IMF taking more upbeat view of growth in China, world
Updated: 2014-01-22 08:58
By CHEN WEIHUA in Washington (China Daily USA)
The International Monetary Fund has become more optimistic in its outlook for the world economy in the next two years, a view that includes an upward adjustment in the forecast for China's growth.
Global growth is now projected at 3.7 percent in 2014 and rising to 3.9 percent in 2015, according to the IMF World Economic Outlook report released Tuesday. The 2014 projection is up 0.1 percentage point from the IMF's last outlook in October.
IMF Chief Economist Olivier Blanchard said the recovery is strengthening, as anticipated, but the recovery is still weak and uneven. He cautioned against becoming overly excited by the raised forecast, citing the still-high unemployment rate in advanced economies such as the United States.
China's economy is expected to grow 7.5 percent in 2014 and 7.3 percent in 2015, up 0.3 and 0.2 percentage points, respectively, from the October projection. The 2013 projection is 7.7 percent.
Such figures are significantly more robust than the growth projections of 5.1 percent for 2014 and 5.4 percent for 2015 for emerging markets and developing economies as a whole.
The IMF report said many emerging markets and developing economies have started to benefit from stronger external demand in advanced economies and China.
Growth in China rebounded strongly in the second half of 2013, due largely to accelerating investment, according to the report. But the surge is expected to be temporary, partly because of policy measures aimed at slowing credit growth and raising the cost of capital, according to the report.
"In China, the recent rebound highlights that investment remains the key driver in growth dynamics," the report said. "More progress is required on rebalancing domestic demand from investment to consumption to effectively contain the risks to growth and financial stability from overinvestment," it said.
Blanchard said the IMF has long maintained that China's growth is unbalanced and unsustainable because of its very high investment-to-GDP ratio and credit-driven economy. "So the efforts of the authority to achieve a soft landing to a more sustainable and healthy growth path is welcomed by the IMF," he told reporters in a conference call arranged after a snow storm that hit the US East Coast forced the last-minute cancellation of a scheduled on-site press conference in Washington.
Blanchard warned that the main challenge faced by China is the need to contain risks in the financial sector without excessively slowing growth. He called it "a delicate balancing act."
China's very rapid growth poses a problem, he said. Much of the 2008-09 Chinese economic stimulus package was credit driven, putting excessive investment into the nation's economy.
"The issue is when the economy slows, there can be issues on the performing loans and disappointed expectations in the sense that some investment projects will not yield the return that is expected, which in return will affect the ability to repay," said Blanchard, IMF chief economist since 2008, on leave from the Massachusetts Institute of Technology. "So in that sense, legacy impact of the rapid growth of the past few years will be a broad concern in the financial sector."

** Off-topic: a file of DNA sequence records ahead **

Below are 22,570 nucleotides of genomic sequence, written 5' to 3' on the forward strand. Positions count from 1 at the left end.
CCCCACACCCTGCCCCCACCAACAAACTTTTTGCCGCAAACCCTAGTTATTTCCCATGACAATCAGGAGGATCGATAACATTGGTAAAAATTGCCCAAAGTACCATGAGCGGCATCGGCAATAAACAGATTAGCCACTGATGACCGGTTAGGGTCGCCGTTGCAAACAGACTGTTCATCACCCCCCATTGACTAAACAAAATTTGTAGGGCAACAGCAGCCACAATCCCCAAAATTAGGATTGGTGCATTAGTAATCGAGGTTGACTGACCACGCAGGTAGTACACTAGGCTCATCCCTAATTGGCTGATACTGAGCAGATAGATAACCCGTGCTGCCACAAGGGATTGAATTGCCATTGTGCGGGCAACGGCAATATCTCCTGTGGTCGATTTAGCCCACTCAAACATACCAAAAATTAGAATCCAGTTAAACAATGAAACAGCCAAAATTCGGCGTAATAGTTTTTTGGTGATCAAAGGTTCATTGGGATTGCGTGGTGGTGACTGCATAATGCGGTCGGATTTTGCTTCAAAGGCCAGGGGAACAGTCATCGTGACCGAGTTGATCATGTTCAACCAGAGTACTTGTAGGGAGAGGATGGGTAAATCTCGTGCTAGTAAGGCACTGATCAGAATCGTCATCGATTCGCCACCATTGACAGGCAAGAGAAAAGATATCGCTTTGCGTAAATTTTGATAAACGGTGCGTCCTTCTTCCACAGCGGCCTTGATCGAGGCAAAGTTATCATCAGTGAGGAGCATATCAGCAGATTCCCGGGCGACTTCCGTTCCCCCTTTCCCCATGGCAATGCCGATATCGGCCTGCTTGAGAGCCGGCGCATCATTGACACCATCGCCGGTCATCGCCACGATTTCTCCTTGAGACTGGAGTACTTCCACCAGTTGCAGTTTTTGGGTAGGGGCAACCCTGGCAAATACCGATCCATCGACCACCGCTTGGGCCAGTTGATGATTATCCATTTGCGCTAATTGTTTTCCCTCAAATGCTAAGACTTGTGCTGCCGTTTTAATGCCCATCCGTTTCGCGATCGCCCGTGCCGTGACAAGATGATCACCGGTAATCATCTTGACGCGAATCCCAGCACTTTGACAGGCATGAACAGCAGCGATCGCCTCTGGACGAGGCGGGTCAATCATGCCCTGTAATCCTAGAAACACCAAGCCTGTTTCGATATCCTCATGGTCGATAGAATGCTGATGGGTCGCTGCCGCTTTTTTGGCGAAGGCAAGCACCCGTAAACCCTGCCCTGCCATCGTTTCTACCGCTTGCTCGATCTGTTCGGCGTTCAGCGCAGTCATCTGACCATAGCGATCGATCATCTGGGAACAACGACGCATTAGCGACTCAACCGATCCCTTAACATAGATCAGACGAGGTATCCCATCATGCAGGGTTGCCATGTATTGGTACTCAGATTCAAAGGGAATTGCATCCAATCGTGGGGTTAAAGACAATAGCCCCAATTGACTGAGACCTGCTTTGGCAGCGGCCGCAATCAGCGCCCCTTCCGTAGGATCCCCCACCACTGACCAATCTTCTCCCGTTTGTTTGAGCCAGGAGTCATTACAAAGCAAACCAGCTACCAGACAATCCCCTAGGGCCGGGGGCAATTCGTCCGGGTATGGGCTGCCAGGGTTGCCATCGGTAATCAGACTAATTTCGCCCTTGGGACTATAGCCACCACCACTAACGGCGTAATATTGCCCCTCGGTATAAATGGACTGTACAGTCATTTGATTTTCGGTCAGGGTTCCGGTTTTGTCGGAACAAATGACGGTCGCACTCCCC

Thomas Helbling, chief of the IMF World Economic Studies Division, said most of the measures announced by the Third Plenum will help rebalance the Chinese economy. "We support them very much," he said, referring to last November's Third Plenum of the 18th Central Committee of the Communist Party of China which rolled out a number of economic reform measures aimed at giving a bigger role to market forces.
Nicholas Borst, research associate and China program manager at the Peterson Institute for International Economics, agreed that China's economy will continue to moderate in 2014. "The government crackdown on excessive growth is likely to reduce the investment rate going forward, one of the main drivers of growth," he said.
"While this is a positive step for the long-run stability of the financial system, in the short run it could be a drag on growth," Borst said, adding that the possibility of new restrictions on the housing market also could crimp growth.
Borst said he believes the bright spot in the Chinese economy is that exports are beginning to recover and that China is unlikely to suffer much from the unwinding of the US quantitative easing program. The IMF has described financial conditions in emerging markets as tighter following the US announcement in May that it would begin to trim its bond-buying program, notwithstanding fairly resilient capital flows. After months of speculation, the Federal Reserve in December finally trimmed its monthly purchase of Treasuries and mortgage-backed securities to $75 billion, down from $85 billion.
Blanchard said China is different from other emerging markets in a number of aspects, citing the country's economic convergence, its unprecedented growth rate and its control of capital. These traits have exposed China to international market turbulence more indirectly than other emerging markets, the economist said.
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